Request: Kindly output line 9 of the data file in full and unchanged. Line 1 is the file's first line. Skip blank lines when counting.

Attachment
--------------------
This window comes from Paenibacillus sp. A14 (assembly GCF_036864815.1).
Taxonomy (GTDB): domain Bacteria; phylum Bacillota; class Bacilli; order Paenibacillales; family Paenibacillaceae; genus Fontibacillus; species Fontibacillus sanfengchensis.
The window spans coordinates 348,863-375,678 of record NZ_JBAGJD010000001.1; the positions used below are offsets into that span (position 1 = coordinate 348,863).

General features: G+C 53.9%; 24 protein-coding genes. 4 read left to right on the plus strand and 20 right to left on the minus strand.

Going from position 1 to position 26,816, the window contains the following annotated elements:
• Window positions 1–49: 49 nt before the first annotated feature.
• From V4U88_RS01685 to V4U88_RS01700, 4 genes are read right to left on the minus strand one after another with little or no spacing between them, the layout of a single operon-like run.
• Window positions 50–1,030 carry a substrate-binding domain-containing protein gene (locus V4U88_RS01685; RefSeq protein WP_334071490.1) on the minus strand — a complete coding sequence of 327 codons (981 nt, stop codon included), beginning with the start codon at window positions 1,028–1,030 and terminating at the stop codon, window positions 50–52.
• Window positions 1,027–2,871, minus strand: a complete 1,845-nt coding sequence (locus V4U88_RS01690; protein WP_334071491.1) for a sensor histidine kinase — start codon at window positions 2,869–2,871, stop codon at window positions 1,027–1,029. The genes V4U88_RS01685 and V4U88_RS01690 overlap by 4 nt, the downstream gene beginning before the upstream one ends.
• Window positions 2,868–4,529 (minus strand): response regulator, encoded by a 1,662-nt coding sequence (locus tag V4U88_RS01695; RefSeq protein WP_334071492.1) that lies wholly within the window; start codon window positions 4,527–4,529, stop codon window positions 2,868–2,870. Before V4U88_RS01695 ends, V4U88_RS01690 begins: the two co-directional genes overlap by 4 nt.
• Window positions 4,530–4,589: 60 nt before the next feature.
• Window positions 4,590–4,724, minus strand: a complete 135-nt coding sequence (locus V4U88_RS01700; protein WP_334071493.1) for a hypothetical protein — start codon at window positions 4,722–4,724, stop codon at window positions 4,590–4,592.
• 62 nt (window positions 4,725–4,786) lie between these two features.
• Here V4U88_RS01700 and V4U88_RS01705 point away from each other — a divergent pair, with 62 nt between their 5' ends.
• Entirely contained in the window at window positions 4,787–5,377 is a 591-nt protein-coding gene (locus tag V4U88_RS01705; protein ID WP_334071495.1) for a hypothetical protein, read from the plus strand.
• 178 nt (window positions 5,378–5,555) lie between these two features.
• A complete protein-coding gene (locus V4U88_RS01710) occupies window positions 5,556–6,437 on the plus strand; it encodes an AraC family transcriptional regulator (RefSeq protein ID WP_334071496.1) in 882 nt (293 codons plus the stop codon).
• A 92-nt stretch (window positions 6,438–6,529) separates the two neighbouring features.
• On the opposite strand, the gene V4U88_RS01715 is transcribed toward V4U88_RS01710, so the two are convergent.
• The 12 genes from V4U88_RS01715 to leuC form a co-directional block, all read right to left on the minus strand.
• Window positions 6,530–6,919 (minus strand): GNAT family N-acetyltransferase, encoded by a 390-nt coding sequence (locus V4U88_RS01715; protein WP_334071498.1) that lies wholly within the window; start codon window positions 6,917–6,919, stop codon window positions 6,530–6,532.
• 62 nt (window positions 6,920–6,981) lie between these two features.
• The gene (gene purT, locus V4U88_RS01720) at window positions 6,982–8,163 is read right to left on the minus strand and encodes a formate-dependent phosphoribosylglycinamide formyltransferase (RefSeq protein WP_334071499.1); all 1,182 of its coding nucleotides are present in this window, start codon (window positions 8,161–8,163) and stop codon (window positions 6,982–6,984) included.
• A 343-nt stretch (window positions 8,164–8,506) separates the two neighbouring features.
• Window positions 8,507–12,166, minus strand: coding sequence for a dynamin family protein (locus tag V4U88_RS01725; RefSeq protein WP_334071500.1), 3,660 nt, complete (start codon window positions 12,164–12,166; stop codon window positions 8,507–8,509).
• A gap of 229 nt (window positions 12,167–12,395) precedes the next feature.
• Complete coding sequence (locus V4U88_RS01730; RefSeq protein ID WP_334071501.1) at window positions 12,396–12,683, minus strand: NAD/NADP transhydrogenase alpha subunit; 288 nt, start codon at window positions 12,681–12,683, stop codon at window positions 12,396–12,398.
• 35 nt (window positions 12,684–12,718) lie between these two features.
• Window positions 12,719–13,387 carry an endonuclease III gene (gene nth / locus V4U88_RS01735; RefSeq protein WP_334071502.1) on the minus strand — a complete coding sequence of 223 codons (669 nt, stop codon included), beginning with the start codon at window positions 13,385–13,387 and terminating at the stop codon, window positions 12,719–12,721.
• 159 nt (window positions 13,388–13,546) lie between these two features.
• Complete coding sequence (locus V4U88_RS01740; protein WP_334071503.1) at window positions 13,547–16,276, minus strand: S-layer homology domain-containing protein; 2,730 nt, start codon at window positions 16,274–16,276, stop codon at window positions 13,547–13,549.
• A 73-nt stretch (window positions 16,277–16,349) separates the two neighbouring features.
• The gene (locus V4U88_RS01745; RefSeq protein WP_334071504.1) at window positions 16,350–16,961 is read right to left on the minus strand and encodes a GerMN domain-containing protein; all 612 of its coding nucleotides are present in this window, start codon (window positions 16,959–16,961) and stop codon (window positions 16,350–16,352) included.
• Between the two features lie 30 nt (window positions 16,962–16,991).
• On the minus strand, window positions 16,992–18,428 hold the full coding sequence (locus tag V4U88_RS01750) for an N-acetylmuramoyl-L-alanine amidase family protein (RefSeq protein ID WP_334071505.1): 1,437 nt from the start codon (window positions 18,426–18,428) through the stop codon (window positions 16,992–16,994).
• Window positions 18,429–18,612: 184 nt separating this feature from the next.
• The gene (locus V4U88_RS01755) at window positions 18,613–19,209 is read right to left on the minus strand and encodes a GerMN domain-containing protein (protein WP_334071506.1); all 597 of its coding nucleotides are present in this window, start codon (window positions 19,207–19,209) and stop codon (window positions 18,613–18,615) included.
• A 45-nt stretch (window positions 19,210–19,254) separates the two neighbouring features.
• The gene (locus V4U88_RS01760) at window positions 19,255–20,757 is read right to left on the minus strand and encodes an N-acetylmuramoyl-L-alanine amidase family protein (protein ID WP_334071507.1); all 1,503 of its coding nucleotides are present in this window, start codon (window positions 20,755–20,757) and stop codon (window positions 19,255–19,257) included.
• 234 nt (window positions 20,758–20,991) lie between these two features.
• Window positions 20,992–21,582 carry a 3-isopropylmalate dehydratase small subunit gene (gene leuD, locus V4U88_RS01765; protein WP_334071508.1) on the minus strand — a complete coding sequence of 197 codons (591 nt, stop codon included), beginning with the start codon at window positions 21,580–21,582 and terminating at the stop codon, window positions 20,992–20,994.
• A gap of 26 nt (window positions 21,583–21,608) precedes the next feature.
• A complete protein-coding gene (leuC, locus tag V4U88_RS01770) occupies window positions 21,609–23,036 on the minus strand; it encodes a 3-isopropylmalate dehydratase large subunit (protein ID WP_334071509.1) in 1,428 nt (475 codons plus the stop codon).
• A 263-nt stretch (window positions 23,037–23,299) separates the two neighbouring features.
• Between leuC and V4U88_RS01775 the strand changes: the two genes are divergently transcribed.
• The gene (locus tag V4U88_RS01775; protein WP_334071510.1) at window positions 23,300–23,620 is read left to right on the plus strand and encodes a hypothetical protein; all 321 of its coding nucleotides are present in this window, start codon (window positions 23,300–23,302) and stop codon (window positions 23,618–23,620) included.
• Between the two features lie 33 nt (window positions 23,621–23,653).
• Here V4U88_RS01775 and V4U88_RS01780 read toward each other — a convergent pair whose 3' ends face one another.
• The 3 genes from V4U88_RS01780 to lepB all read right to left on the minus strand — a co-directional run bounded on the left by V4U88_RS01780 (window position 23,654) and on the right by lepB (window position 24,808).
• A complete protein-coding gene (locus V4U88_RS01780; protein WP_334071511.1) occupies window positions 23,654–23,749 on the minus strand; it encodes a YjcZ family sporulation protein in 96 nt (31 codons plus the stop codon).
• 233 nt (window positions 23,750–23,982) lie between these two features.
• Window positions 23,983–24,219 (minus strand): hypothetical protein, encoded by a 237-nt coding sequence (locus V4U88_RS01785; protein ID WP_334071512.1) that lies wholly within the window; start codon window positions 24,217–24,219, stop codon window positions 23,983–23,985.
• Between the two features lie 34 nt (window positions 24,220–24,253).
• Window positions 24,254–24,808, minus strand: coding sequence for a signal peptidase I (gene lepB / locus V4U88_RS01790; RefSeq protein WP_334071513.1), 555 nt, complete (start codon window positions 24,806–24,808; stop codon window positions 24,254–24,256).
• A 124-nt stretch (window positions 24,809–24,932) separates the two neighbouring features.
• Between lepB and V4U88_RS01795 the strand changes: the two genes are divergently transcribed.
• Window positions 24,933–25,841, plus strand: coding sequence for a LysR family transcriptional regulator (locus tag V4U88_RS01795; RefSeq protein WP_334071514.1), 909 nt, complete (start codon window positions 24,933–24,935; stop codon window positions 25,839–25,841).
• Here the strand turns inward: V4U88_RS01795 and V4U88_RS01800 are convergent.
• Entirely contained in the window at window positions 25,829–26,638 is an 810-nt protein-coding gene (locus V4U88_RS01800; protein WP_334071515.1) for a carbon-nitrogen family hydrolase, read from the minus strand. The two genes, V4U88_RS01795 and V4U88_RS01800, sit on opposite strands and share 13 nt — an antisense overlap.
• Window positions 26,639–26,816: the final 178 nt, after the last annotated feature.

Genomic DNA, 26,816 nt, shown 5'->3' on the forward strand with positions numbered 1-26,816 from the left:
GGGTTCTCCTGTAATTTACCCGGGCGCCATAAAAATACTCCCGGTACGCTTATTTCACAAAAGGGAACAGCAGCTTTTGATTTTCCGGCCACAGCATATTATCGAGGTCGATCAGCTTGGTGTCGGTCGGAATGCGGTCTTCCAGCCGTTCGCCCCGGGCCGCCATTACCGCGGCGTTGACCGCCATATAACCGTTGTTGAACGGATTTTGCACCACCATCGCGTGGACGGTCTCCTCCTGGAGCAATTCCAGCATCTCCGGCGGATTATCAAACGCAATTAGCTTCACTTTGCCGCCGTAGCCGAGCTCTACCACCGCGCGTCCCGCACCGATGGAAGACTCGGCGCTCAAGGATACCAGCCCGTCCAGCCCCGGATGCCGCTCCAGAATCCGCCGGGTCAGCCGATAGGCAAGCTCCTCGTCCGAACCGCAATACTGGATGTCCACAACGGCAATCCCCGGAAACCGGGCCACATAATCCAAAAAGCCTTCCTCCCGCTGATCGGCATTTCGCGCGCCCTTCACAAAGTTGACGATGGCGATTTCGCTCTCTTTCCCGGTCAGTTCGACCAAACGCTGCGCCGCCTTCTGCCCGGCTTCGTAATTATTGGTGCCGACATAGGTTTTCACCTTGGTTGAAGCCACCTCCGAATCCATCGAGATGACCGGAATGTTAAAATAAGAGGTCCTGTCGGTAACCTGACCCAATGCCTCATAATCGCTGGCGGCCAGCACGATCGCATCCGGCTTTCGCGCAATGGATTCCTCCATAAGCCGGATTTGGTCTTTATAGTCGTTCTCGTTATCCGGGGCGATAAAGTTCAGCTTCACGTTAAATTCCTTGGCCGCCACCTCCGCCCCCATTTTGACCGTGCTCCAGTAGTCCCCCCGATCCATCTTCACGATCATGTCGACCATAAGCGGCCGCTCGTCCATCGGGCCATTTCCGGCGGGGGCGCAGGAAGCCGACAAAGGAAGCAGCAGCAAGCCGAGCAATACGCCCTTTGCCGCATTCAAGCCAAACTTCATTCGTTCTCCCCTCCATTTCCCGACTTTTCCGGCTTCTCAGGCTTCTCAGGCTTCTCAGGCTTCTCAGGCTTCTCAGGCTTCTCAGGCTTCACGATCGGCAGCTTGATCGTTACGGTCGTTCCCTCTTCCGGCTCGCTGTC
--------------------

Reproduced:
• Window positions 1,027–2,871, minus strand: a complete 1,845-nt coding sequence (locus V4U88_RS01690; protein WP_334071491.1) for a sensor histidine kinase — start codon at window positions 2,869–2,871, stop codon at window positions 1,027–1,029. The genes V4U88_RS01685 and V4U88_RS01690 overlap by 4 nt, the downstream gene beginning before the upstream one ends.